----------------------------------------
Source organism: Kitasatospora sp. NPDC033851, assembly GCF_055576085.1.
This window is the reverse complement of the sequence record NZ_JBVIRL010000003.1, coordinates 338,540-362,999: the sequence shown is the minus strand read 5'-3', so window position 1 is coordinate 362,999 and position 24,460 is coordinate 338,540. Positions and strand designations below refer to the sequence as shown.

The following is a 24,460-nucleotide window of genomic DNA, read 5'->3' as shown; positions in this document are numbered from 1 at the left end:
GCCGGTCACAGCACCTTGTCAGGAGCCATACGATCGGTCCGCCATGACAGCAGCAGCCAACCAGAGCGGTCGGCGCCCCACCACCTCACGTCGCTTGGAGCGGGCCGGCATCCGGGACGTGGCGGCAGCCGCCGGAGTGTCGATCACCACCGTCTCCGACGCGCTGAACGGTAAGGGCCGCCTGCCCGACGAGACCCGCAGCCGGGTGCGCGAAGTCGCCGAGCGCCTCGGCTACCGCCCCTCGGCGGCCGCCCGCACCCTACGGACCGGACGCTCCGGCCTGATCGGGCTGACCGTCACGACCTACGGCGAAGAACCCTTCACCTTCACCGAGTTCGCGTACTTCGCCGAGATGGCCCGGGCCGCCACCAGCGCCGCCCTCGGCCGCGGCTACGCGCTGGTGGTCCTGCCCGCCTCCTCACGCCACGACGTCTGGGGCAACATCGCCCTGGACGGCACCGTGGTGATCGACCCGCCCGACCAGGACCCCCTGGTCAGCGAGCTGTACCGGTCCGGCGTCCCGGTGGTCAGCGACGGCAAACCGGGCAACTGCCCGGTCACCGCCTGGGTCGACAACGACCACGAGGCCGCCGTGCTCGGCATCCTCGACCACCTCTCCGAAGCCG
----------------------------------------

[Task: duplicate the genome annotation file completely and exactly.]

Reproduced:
Source organism: Kitasatospora sp. NPDC033851, assembly GCF_055576085.1.
This window is the reverse complement of the sequence record NZ_JBVIRL010000003.1, coordinates 338,540-362,999: the sequence shown is the minus strand read 5'-3', so window position 1 is coordinate 362,999 and position 24,460 is coordinate 338,540. Positions and strand designations below refer to the sequence as shown.

The following is a 24,460-nucleotide window of genomic DNA, read 5'->3' as shown; positions in this document are numbered from 1 at the left end:
GCCGGTCACAGCACCTTGTCAGGAGCCATACGATCGGTCCGCCATGACAGCAGCAGCCAACCAGAGCGGTCGGCGCCCCACCACCTCACGTCGCTTGGAGCGGGCCGGCATCCGGGACGTGGCGGCAGCCGCCGGAGTGTCGATCACCACCGTCTCCGACGCGCTGAACGGTAAGGGCCGCCTGCCCGACGAGACCCGCAGCCGGGTGCGCGAAGTCGCCGAGCGCCTCGGCTACCGCCCCTCGGCGGCCGCCCGCACCCTACGGACCGGACGCTCCGGCCTGATCGGGCTGACCGTCACGACCTACGGCGAAGAACCCTTCACCTTCACCGAGTTCGCGTACTTCGCCGAGATGGCCCGGGCCGCCACCAGCGCCGCCCTCGGCCGCGGCTACGCGCTGGTGGTCCTGCCCGCCTCCTCACGCCACGACGTCTGGGGCAACATCGCCCTGGACGGCACCGTGGTGATCGACCCGCCCGACCAGGACCCCCTGGTCAGCGAGCTGTACCGGTCCGGCGTCCCGGTGGTCAGCGACGGCAAACCGGGCAACTGCCCGGTCACCGCCTGGGTCGACAACGACCACGAGGCCGCCGTGCTCGGCATCCTCGACCACCTCTCCGAAGCCG